For this build, I chose Nvidia's GTX 760, which is hands down the best card for the money. Plus, going with the EVGA version means the GPU comes equipped with an ACX cooler, which will keep your video card running cool and quiet. As a general rule, the higher the clock speed and on-board video memory capacity, the better, though other factors such as architecture design will also affect performance.

Budget build alternative: Sapphire Radeon R7 265 ($160). Will this go toe-to-toe with the GTX 750? Hah, no. BUT! It'll get you decent performance for a decent price.

RAM - 2x 4GB Kingston HyperX DDR3/1600 ($80)

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Your PC stores data in--and retrieves data from--the hard drive in a predetermined order. Meaning: the process is mega slow, at least compared to the speeds of random access memory. Think of RAM as the temporary storage device where your PC stores data that it's using at that exact moment in time--video game textures, that sort of thing. The more you have, the better your gaming experience, because if your PC had to retrieve all game data from the hard drive alone, you wouldn't have much fun.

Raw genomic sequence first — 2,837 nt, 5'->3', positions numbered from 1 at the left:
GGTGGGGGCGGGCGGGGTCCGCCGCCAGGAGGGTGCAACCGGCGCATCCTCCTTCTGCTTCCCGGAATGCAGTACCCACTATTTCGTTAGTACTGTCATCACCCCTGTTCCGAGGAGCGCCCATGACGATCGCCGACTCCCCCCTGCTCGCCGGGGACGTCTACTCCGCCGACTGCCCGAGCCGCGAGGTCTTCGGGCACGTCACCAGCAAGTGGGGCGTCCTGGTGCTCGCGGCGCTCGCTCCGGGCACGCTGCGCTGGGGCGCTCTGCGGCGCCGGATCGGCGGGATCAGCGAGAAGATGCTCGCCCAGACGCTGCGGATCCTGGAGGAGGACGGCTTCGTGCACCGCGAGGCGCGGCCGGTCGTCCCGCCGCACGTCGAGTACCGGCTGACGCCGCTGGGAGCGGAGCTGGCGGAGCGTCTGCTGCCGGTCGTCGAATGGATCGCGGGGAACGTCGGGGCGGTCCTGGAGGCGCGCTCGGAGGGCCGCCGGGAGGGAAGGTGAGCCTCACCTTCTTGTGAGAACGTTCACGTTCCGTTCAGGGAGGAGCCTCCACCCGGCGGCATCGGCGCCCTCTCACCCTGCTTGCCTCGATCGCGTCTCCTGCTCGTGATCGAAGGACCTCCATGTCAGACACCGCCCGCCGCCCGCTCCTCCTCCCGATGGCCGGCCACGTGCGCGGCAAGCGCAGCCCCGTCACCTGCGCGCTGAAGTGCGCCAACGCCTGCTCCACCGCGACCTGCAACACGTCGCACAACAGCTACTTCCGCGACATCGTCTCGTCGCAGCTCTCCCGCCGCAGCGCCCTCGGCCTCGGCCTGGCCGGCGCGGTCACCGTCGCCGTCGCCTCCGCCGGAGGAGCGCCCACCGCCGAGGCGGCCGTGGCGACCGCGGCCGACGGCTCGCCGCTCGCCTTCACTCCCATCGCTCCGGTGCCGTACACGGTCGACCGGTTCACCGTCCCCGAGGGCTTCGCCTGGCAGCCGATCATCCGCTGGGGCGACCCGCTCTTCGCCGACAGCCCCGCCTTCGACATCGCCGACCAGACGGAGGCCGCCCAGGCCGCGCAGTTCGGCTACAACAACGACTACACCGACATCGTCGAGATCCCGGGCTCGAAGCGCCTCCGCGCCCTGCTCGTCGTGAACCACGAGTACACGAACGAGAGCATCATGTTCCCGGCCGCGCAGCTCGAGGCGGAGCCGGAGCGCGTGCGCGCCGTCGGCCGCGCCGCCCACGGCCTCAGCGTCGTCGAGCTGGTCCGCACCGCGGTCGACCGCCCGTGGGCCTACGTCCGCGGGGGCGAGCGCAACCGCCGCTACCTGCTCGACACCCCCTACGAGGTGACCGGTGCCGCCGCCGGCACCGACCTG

Unless you're hardcore into overclocking, you can pretty safely ignore RAM timings when selecting your parts. You will, however, want to pay attention to speed (the recommended setup runs at 1600MHz, which is great for gaming purposes) and capacity. 8GB is pretty much the standard these days, gaming rig or no. Keep in mind most motherboards don't support more than 32GB of RAM, and you'll definitely want to buy it in pairs to take advantage of a dual-channel (or triple, depending) configuration, which provides a nice speed boost to your system.

Budget build alternative: 2x 4GB Kingston HyperX DDR3/1600 ($80). Yep, same as the recommended build. Cut it down to 4GB if you're strapped for cash, but 8GB is the norm, even for budget PCs.

Solid-state drive - 250GB Samsung 840 EVO ($130)

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A solid-state drive (SSD) is probably the single-best upgrade you can add to system that doesn't already have one. This super-fast hard drive is perfect for use as a dedicated storage device for your operating system and frequently-played games, as doing so substantially decreases loading and boot times.